Cribbin calls time on spell as Westmeath boss

Departing Westmeath football manager, Tom Cribbin. Photo: Piaras O’Midheach/Sportsfile

Departing Westmeath football manager, Tom Cribbin. Photo: Piaras O’Midheach/Sportsfile

Tom Cribbin has stepped down as Westmeath football manager following three years in charge.

The popular Cribbin confirmed on Saturday that he would not be seeking re-appointment with the Midlanders.

Westmeath GAA’s statement said: “At a press briefing this afternoon (Saturday ) in the Mullingar Park Hotel, the Kildare native decided to call time on his three-year term with Westmeath senior footballers after consultation with County Board officials during the week.

“Tom stressed that he had brought the team as far as he could and that a new vision is required. County chairman Sean Sheridan thanks Tom for his dedication to Westmeath since 2014 and wished him well for the future.”

Despite suffering relegations in the Allianz Football League in his first two years in charge, Cribbin guided Westmeath to Leinster SFC finals in 2015 and 2016. Those provincial campaigns were hugely encouraging for Westmeath, who won the Allianz Football League Division Four title in April.

In the 2017 Leinster Championship, Westmeath overcame Offaly after a replay before losing heavily against Dublin at Croke Park.

In Round 2B of the All Ireland SFC Qualifiers Armagh finished strongly to beat Westmeath in a tight encounter at TEG Cusack Park in Mullingar. That was a disappointing loss for Westmeath and Cribbin spoke to 2FM’s Game On programme on Monday evening.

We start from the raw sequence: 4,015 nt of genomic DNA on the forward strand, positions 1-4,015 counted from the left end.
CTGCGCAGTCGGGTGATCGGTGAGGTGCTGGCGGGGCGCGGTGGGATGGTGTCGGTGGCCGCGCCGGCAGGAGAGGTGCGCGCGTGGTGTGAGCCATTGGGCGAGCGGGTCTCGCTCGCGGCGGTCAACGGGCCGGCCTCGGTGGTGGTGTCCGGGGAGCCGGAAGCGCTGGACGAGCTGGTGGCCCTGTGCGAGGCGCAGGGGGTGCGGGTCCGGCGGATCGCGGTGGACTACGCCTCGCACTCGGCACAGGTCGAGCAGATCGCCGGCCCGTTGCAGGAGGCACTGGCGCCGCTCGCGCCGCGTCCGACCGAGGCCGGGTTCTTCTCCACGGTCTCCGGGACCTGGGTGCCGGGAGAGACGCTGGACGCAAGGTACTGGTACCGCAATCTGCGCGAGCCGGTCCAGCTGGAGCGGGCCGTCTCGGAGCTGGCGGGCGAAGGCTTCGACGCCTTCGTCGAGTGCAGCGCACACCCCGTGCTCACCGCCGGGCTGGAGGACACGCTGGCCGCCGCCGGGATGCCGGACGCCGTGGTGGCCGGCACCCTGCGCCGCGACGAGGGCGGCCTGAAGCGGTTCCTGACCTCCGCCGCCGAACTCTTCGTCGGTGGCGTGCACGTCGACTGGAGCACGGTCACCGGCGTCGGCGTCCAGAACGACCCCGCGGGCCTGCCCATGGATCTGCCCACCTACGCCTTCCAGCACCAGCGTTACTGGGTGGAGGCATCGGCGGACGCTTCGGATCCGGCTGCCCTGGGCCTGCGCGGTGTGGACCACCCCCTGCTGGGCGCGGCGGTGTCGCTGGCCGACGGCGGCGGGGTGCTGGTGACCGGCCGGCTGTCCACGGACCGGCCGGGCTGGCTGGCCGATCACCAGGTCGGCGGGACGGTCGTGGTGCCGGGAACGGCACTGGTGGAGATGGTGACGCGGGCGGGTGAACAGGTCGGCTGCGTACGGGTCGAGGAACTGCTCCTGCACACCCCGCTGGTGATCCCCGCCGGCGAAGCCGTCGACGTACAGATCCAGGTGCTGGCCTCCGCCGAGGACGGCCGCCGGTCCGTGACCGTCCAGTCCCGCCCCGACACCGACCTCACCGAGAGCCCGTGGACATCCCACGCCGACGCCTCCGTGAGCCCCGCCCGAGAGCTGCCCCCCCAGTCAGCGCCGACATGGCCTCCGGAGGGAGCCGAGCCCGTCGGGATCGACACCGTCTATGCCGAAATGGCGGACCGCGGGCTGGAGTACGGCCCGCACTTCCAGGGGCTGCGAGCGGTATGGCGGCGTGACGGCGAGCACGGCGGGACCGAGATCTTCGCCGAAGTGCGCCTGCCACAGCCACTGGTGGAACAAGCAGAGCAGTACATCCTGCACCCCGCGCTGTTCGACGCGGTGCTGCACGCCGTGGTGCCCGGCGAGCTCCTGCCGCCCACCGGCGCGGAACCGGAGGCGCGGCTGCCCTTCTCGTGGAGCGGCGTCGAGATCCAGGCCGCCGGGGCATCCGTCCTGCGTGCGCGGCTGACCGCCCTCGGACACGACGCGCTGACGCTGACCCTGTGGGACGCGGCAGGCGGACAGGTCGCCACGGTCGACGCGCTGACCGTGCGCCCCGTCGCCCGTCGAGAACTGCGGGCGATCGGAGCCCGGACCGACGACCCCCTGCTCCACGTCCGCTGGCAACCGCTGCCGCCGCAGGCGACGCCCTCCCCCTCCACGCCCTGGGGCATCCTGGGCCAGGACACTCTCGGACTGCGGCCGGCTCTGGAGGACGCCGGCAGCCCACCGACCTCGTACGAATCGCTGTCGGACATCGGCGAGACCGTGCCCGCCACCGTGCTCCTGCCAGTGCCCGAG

“It was a tough decision but I’d known for a while that I would probably leave it after this year,” Cribbin stated. “I couldn’t see where we could make the inroads to really trouble Dublin.”

Cribbin feels that Kildare and Meath are making strides.

“I think Kildare are moving in the right direction to be up there and I think Meath are moving in the right direction. I probably felt overall that we weren’t going to really compete at that top level of Championship.

“Dublin are a good team, there are a lot of good players there, but I’m not sure there is enough there to be able to compete with Dublin at the moment and for the next few years. Unless you’re getting success at underage and bringing players through and doing conditioning work and everything, you’re going to struggle.”

Cribbin also stated the importance of producing talented young footballers in Westmeath.

“They need to develop a centre of excellence as well and an awful lot of emphasis has to be put on underage to try and get underage success because that’s where it all starts,” he said. “If you’re not competing and being successful at underage, then it’s very difficult to suddenly win at senior level.

“When they (Dublin ) bring young players through when they’re hitting the age of 20 or 21, they’ve already been doing conditioning for four or five years and they’re nearly ready to step straight into the senior. Most other counties don’t have that and that’s probably why Dublin won another Leinster title because they’re doing the work right at the early ages.”

In Leinster under Cribbin, Westmeath were only beaten by Dublin with victories registered against Louth, Wexford, Meath, Offaly (twice ), and Kildare during his term. That was a source of huge satisfaction for Westmeath, who were primed for most provincial battles with the two Leinster final appearances offering significant encouragement.

While there was disappointment with how Westmeath subsequently fared in the qualifiers, Cribbin remains a well-respected figure. An interesting few months await Westmeath now, who will be aware of the importance of next year’s return to Division Three in the Allianz Football League.

Former Galway hurling manager, Anthony Cunningham, is among those being considered to succeed Cribbin.

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